Van Taxation: Picking up the tax bill
Wednesday, August 17, 2011
Commercial vehicle operators need to be aware of the distinctions between significant and non-significant private mileage. James Dallas treads a fine line
Van taxation came under the spotlight halfway through the previous decade when then-chancellor Gordon Brown got wind of the fact that light commercial vehicles, and in particular double cab pick-ups, were becoming increasingly popular as tax-efficient alternatives to company cars.
Brown reckoned employees were dodging tax by switching to pick-up trucks from cars, a trend that subsequently appeared to be limited. After all not many people are likely to feel comfortable switching from say, a hatchback or an estate to a far larger vehicle.
Nevertheless, changes to the tax rates for the private use of company vans were included in the 2005 Budget and subsequently phased in.
From 2007 benefit-in-kind on vans jumped from £500 to £3000 resulting in a £600 tax bill for employees on the 20% rate or £1200 for those on the 40% rate. There is a further free-fuel benefit charge of £550, which is taxed at £110 in the 20% band and £220 in the 40% band.
Unlike passenger cars, all vans with a payload of at least a tonne are taxed at the same rate whether you drive a long-wheelbase Ford Transit or a Peugeot Bipper, and even taking account of the increased charges, the amount you’ll pay for the private use of a double-cab pick-up is still considerably less than what you’d pay for a large 4WD SUV.
According to van leasing firm Autorama, the total annual tax bill for a 20% taxpayer for a Mitsubishi L200 Animal with an on-the-road price of £23,574 works out at £700 whereas for a Nissan X-Trail 2.0 dCi Sport the bill comes in at £2385. In the 40% band these figures rise to £1400 and £4771, respectively.
The self-employed are exempt from company van tax but can still claim back VAT if registered.
The distinctions between what is viewed as private mileage and what is not are worth knowing. According to HM Revenue & Customs (HMRC), if the van is used mainly for work journeys, such as making goods deliveries or calling on customers and the only private use is commuting, there is no tax to pay. So, for example, it’s permitted to stop off at the local shop on the way to and from the office or depot, but use the van for the weekly trip to the supermarket and you become liable for tax, which is usually collected through your Pay As You Earn (PAYE) tax code. However, some private use is permissible without incurring tax liability if it is considered insignificant.
HMRC helpfully provides some examples of what constitutes “insignificant private use”. Basically it should be the exception to the normal pattern of van usage, intermittent and irregular, and it should “last only for short periods of time on odd occasions during the year”. So it’s OK for an employee to take “an old mattress” or other rubbish to the tip once or twice a year, regularly make a “slight detour” for the school run or call at the dentist on the way home from work. On the other hand it’s not OK to take the van away on a week’s holiday or use it for social activities outside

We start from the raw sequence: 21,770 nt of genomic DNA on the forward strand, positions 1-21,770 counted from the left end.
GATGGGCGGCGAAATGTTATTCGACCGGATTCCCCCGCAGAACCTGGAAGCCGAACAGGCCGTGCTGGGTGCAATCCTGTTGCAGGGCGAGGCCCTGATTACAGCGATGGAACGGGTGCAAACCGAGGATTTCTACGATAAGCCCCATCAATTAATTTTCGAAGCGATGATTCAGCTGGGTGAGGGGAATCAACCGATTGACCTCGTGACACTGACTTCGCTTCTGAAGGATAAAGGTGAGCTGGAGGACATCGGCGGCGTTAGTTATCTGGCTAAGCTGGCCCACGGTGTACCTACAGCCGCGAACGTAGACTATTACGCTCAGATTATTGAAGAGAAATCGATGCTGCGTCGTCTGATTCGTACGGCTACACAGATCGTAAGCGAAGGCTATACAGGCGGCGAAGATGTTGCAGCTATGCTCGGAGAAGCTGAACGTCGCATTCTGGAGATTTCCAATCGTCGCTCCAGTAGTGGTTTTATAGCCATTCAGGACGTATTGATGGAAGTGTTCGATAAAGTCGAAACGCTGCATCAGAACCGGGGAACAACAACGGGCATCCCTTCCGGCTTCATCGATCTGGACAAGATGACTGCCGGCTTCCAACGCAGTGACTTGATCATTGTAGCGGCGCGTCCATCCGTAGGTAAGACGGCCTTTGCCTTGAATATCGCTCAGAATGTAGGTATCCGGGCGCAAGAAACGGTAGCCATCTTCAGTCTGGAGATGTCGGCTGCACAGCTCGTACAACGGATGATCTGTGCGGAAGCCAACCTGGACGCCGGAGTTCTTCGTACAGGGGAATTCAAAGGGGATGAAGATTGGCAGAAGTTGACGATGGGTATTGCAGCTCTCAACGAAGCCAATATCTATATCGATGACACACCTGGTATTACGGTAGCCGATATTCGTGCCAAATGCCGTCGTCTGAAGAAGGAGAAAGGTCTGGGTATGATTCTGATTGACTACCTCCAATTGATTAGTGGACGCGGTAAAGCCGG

In order to avoid tax liability for its workforce an employer must be able to show HMRC that there is no significant private use. This can be done through asking staff to keep mileage records, get employees to sign an agreement about their use of vans or to outline the terms of permitted van use in employment contracts and the disciplinary consequences of abusing them. The employer should be able to prove that the van is used primarily for work journeys and that private use is restricted to commuting between home and work.
The tax charge is reduced if an employee does not use a van for the whole tax year or if the van is shared with a colleague for private use, in which case the charge is split between them.
If the employee contributes towards the van’s private use the tax is reduced, but the fuel charge is not reduced unless the employee pays back the cost of all the fuel provided for private use.
The employer, if it considers an employee should pay reduced tax, must be able to show HMRC records of how its vans are shared, periods of 30 or more consecutive days when vans have been off road, contributions paid by employees towards private use of vans, and proof that private fuel has been fully reimbursed.
Vehicle Excise Duty
Road tax for vans is not yet based on emissions as it is for cars. VED for vans is determined by when the vehicle was first registered and its Euro standard. If registered before 2001 a van’s VED is based on engine size. So, from April 2011 engines of up to 1549cc cost £130 a year and those of at least 1550cc cost £210. The six-monthly rates are £71.50 and £115.50 respectively.
Euro4 vans registered between March 2003 and December 2006 are liable for £130 VED a year and £71.50 for six months (up from £68.75 since 1 April 2011). Euro5 vans are subject to the same charges.
All vans registered outside of these dates pay road tax of £210 a year and £115.50 for six months. These rates increased by £10 and £5.50 respectively on 1 April.